World Handicap System is LIVE!
On January 1, 2020, the World Handicap System will officially launch in the United States, delivering the first universal Rules of Handicapping for all golfers. For the first time in the U.S., every Handicap Index will now be computed through a centralized database to ensure consistency and integrity in every number. In anticipation of this significant change, golfers in the U.S. will not be able to post scores or access their Handicap Index between January 1-5, 2020 as we migrate to the new technology.
Starting on January 6, golfers will be able to post any scores they missed during this temporary down time, and any rounds played between January 1 – 5 will be used for handicapping purposes under the new World Handicap System.
The Handicap Index calculation is changing
Your number will be based off your 8 best scores out of the past 20. For most U.S. golfers, the change will be minor, but you may see that your Handicap Index is different in January, despite not having played!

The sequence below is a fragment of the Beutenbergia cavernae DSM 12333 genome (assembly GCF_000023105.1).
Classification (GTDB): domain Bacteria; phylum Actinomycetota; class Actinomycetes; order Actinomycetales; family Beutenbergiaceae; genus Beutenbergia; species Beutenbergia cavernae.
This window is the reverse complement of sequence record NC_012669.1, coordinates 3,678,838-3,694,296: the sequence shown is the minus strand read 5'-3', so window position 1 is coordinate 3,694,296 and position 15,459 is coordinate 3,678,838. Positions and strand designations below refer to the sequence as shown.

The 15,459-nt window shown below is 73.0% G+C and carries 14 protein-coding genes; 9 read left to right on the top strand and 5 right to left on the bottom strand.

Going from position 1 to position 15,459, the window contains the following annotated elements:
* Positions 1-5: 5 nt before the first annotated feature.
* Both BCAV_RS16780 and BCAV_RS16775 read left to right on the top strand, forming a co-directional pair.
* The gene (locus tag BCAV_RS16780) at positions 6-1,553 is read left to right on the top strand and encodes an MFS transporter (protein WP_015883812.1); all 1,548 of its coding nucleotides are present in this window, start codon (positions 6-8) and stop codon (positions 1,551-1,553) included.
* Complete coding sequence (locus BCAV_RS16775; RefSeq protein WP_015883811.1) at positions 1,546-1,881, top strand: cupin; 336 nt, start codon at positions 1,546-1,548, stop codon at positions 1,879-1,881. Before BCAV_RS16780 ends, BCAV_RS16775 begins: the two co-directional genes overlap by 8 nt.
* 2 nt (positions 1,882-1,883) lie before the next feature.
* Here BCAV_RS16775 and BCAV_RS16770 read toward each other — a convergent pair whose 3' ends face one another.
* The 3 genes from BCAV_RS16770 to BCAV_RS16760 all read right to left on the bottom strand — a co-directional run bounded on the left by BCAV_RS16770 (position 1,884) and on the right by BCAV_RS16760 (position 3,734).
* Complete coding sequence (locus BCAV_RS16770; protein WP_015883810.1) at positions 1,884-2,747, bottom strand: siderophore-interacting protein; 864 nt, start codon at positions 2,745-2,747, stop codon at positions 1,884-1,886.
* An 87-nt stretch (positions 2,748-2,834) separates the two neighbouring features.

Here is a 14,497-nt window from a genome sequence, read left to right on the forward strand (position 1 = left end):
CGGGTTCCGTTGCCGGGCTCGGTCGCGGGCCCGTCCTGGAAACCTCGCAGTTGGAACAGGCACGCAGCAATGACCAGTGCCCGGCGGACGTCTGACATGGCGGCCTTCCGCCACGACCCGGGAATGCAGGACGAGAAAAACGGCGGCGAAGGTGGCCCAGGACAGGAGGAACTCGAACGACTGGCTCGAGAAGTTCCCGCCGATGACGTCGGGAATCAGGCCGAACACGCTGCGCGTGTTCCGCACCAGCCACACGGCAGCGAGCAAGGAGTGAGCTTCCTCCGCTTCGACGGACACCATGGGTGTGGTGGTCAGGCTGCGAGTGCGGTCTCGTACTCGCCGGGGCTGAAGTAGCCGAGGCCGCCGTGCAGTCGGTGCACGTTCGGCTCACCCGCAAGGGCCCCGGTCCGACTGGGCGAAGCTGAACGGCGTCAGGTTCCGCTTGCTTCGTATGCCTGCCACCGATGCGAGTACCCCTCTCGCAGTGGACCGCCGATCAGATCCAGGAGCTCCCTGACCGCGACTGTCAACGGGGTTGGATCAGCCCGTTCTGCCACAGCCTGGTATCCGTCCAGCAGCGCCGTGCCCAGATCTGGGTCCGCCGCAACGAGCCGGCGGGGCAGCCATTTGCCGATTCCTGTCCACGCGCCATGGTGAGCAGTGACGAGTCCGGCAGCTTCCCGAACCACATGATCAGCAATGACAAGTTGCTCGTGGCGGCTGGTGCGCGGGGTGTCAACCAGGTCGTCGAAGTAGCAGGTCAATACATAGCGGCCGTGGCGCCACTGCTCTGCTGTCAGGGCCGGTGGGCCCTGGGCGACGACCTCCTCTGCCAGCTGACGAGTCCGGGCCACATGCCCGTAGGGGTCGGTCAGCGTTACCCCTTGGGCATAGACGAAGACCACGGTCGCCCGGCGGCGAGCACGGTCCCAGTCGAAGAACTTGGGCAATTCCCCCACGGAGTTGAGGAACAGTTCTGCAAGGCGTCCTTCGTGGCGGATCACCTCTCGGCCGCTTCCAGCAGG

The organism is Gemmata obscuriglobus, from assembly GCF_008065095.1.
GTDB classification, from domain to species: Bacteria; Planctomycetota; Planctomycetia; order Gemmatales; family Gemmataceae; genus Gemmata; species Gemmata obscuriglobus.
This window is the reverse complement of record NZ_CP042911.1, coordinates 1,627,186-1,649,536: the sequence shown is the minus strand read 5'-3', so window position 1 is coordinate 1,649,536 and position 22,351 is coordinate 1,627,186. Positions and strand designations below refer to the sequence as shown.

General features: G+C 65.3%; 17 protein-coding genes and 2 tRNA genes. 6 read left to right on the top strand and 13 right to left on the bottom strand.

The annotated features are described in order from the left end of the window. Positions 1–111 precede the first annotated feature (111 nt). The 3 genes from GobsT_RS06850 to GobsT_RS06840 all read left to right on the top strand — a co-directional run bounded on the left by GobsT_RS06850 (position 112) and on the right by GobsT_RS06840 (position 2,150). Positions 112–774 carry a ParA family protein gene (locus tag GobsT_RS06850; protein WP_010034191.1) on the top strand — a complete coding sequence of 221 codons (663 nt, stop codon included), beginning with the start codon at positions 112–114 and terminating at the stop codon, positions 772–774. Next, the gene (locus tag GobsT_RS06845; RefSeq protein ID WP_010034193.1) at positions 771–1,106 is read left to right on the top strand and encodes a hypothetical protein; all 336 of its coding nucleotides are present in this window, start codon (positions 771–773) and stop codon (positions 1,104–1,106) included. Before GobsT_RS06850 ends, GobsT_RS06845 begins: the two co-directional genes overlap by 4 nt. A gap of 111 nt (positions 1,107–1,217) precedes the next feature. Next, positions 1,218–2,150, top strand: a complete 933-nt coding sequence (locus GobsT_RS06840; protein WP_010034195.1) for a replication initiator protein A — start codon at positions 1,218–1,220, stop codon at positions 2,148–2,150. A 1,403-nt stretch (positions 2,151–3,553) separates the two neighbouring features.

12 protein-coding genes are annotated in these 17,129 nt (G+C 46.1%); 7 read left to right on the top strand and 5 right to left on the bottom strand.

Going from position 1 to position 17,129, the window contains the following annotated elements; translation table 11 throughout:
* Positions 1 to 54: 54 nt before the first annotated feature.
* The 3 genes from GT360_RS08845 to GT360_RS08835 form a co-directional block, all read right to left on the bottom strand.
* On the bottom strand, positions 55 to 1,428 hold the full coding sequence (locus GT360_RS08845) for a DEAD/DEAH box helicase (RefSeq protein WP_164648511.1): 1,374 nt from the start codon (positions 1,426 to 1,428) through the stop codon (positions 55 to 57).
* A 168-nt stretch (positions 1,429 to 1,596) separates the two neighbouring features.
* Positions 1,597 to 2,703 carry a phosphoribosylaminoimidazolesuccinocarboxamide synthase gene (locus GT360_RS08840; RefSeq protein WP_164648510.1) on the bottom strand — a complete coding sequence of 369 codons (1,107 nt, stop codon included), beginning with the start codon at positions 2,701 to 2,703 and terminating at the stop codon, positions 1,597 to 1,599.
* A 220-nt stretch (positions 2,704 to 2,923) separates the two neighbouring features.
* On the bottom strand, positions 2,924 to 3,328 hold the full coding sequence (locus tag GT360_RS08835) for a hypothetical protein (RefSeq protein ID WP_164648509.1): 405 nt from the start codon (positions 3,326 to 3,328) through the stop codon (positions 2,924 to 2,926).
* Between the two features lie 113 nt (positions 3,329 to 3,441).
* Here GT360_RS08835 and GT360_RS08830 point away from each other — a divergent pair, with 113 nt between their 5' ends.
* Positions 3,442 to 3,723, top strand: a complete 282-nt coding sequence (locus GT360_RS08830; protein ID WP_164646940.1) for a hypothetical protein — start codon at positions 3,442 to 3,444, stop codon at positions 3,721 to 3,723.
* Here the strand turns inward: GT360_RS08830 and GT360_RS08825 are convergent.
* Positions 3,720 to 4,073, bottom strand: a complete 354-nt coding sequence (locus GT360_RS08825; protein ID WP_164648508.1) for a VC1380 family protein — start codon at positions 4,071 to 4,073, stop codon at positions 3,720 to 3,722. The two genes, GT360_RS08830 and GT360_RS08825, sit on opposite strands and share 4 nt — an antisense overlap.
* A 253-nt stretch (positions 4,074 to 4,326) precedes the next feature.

Your Course Handicap will change
Slope Rating and now Course Rating and Par will be used to determine your Course Handicap, allowing you to play from different sets of tees without any adjustment.
Net Double Bogey will replace ESC
The maximum hole score for handicap purposes will be limited to Net Double Bogey (Par + 2 + any handicap strokes you receive.)
You’ll have more responsive Handicap Index updates
Your Handicap Index will update the day after you post a score. On days you don’t submit a score, no update will take place.
Safeguards have been added to protect your Handicap Index
The system will account for abnormal playing conditions, limit extreme upward movement of a Handicap Index, and reduce a Handicap Index when an exceptional score is posted.
Why a World Handicap System?
The World Handicap System (WHS) aims to bring six different handicap systems together into a single set of Rules for Handicapping, enabling golfers of different abilities to play and compete on a fair and equal basis, no matter how or where they play.
While the six existing handicap systems have generally worked very well locally, on a global basis, their different characteristics have sometimes resulted in inconsistency, with players of the same ability ending up with slightly different handicaps. This has sometimes resulted in unnecessary difficulties and challenges for golfers competing in handicap events or for tournament administrators. A single WHS will pave the way to consistency and portability.